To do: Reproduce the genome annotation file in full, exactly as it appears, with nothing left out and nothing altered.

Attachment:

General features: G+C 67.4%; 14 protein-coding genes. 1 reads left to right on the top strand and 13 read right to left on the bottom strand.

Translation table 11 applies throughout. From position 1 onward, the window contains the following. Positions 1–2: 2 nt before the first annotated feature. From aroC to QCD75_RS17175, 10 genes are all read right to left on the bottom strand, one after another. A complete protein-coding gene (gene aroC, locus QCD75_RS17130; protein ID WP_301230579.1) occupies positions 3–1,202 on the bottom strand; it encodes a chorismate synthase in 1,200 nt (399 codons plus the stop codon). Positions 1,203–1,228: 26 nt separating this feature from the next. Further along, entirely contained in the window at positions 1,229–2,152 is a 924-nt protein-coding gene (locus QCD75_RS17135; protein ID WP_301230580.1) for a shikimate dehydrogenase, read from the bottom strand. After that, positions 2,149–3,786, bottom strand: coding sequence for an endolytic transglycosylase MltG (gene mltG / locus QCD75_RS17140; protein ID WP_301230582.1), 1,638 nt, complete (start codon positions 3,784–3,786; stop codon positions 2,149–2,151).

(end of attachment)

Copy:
General features: G+C 67.4%; 14 protein-coding genes. 1 reads left to right on the top strand and 13 read right to left on the bottom strand.

Translation table 11 applies throughout. From position 1 onward, the window contains the following. Positions 1–2: 2 nt before the first annotated feature. From aroC to QCD75_RS17175, 10 genes are all read right to left on the bottom strand, one after another. A complete protein-coding gene (gene aroC, locus QCD75_RS17130; protein ID WP_301230579.1) occupies positions 3–1,202 on the bottom strand; it encodes a chorismate synthase in 1,200 nt (399 codons plus the stop codon). Positions 1,203–1,228: 26 nt separating this feature from the next. Further along, entirely contained in the window at positions 1,229–2,152 is a 924-nt protein-coding gene (locus QCD75_RS17135; protein ID WP_301230580.1) for a shikimate dehydrogenase, read from the bottom strand. After that, positions 2,149–3,786, bottom strand: coding sequence for an endolytic transglycosylase MltG (gene mltG / locus QCD75_RS17140; protein ID WP_301230582.1), 1,638 nt, complete (start codon positions 3,784–3,786; stop codon positions 2,149–2,151).